RE: Statistical analysis

Subject: RE: Statistical analysis
From: Doug Grossman <Doug -dot- Grossman -at- sas -dot- com>
To: "TECHWR-L (techwr-l -at- lists -dot- techwr-l -dot- com)" <techwr-l -at- lists -dot- techwr-l -dot- com>
Date: Mon, 11 Apr 2016 13:16:45 +0000

The only way I can think of to get around that would be to have folks who are interested in being part of the study "self-report" about their gender to you in the background. The assumption there would be that if someone was bothering to do that, they would have motivation to be truthful about their gender in order to have a successful analysis (on top of the underlying assumption that most people on a professional list such as this would be honest, hardworking folks in the first place).

The downside there is that if you whittle it down to the number of people who are willing to provide their genders to you and who are willing to take the time to do so might leave you with a much smaller number of overall participants. So it would be a matter of having more certainty about a smaller number of people versus having less certainty about a larger population.

-----Original Message-----
From: techwr-l-bounces+doug -dot- grossman=sas -dot- com -at- lists -dot- techwr-l -dot- com [mailto:techwr-l-bounces+doug -dot- grossman=sas -dot- com -at- lists -dot- techwr-l -dot- com] On Behalf Of Dan Goldstein
Subject: RE: Statistical analysis

You want caveats? I'll give ya caveats. Not only is there a debatable percentage of ambiguous names (what's ambiguous to one coder might be unambiguous to another coder), but in any case, 100% of the names are unverified. A Whirler might choose to create a persona of the other gender; a Whirler could even create multiple accounts with personae of both genders. The Limitations section will specify these possibilities, and more.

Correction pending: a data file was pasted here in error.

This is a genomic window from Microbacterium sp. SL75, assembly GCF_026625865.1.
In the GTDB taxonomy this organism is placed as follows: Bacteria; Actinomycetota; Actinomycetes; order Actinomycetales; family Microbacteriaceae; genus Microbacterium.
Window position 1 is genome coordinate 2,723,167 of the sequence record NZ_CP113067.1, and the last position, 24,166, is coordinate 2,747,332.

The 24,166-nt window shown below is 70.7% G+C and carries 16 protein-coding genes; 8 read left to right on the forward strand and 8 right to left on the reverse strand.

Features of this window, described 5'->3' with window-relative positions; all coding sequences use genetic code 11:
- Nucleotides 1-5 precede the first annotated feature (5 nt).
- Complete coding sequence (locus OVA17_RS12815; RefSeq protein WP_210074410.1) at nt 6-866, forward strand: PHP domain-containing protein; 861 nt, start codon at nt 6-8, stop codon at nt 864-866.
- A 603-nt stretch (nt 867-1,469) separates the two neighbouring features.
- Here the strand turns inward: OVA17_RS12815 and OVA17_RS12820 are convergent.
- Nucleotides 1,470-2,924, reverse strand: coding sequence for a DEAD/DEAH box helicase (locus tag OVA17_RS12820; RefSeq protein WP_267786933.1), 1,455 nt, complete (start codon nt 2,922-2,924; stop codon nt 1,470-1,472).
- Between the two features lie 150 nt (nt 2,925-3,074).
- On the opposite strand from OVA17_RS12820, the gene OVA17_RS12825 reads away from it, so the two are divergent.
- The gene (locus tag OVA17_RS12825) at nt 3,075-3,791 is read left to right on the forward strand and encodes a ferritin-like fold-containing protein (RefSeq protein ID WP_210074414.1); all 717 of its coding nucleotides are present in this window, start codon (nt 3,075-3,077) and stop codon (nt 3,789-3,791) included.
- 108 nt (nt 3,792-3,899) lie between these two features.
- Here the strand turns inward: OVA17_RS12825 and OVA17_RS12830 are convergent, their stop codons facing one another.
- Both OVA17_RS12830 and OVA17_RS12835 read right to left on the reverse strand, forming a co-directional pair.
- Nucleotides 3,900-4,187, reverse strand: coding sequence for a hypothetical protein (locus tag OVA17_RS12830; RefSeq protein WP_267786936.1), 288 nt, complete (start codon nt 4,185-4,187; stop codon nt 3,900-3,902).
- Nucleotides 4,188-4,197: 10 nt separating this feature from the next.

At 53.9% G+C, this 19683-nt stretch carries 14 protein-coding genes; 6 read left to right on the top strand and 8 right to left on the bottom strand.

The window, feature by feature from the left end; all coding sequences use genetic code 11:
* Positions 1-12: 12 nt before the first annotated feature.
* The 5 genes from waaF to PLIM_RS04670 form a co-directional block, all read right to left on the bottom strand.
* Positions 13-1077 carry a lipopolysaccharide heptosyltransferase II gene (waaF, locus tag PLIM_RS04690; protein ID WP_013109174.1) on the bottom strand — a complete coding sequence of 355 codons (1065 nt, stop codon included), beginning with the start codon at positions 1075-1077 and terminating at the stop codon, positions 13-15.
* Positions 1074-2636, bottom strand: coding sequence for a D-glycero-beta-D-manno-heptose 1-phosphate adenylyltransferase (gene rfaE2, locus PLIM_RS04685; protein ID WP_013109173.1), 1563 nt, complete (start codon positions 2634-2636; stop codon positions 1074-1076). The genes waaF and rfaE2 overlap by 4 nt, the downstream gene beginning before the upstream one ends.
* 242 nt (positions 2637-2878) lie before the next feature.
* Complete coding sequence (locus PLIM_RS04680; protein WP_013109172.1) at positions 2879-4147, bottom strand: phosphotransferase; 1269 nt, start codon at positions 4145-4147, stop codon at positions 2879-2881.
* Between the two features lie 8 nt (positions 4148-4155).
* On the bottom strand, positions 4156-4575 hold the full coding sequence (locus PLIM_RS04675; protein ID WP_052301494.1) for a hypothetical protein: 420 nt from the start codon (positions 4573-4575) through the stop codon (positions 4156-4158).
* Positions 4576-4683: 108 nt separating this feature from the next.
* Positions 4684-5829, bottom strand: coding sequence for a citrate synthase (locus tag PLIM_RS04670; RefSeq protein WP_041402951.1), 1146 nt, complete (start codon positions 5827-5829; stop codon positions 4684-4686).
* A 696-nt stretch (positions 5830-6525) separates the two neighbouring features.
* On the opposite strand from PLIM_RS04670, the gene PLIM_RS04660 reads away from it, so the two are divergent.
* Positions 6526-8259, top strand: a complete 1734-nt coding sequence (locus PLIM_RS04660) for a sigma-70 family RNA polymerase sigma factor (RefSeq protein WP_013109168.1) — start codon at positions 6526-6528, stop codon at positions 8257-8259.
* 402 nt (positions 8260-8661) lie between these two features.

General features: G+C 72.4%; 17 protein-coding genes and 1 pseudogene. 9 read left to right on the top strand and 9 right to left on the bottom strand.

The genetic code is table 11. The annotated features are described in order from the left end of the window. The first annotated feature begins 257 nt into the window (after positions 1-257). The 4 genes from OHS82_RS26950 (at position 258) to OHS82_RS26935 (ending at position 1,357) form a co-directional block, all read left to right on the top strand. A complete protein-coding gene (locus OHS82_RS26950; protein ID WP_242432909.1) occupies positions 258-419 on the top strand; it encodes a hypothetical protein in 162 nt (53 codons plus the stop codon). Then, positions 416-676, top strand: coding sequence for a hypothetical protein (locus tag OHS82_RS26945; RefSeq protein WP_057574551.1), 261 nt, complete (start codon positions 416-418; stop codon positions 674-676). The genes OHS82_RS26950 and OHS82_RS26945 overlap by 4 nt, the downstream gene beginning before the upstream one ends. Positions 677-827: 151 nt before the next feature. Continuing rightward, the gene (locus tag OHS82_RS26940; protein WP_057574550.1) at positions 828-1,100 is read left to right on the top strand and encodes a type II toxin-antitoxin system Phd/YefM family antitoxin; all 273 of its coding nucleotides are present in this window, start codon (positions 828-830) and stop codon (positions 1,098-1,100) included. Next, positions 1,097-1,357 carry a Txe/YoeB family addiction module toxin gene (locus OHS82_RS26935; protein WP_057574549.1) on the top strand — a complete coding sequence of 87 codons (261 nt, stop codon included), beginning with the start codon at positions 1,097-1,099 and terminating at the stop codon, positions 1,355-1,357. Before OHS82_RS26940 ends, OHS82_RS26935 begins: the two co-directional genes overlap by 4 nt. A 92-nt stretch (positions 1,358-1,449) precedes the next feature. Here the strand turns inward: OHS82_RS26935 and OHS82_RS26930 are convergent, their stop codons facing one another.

-----Original Message-----
From: Doug Grossman
Subject: RE: Statistical analysis

That's a humongous caveat in a gender study---to not be certain of the genders of those being studied---but maybe not a statistically significant one. Then again, if there are even 50 out of the 1,500 of us for whom genders cannot be determined with assuredness (which sounds likely), I believe that it *would* be a statistically significant issue. I was trying to remember if there was anything in the sign-up process that revealed our genders, and I couldn't specifically think of anything. I just wasn't certain about that because it's been 17 years since I first signed onto TECHWR-L way back in the APE (Andrew Plato Era).

^^^^^^^^^^^^^^^^^^^^^^^^^^^^^^^^^^^^^^^^^^^^^^^^^^^^^^^^^
Visit TechWhirl for the latest on content technology, content strategy and content development | http://techwhirl.com

^^^^^^^^^^^^^^^^^^^^^^^^^^^^^^^^^^^^^^^^^^^^^^^^^^^^^^^^^

You are currently subscribed to TECHWR-L as archive -at- web -dot- techwr-l -dot- com -dot-

To unsubscribe send a blank email to
techwr-l-leave -at- lists -dot- techwr-l -dot- com


Send administrative questions to admin -at- techwr-l -dot- com -dot- Visit
http://www.techwhirl.com/email-discussion-groups/ for more resources and info.

Looking for articles on Technical Communications? Head over to our online magazine at http://techwhirl.com

Looking for the archived Techwr-l email discussions? Search our public email archives @ http://techwr-l.com/archives


References:
Statistical analysis: From: Dan Goldstein
RE: Statistical analysis: From: Doug Grossman
RE: Statistical analysis: From: Dan Goldstein
RE: Statistical analysis: From: Doug Grossman
RE: Statistical analysis: From: Dan Goldstein

Previous by Author: RE: Statistical analysis
Next by Author: Re: For the love of spreadsheets
Previous by Thread: RE: Statistical analysis
Next by Thread: Re: Statistical analysis


What this post helpful? Share it with friends and colleagues:

Sponsored Ads


Sponsored Ads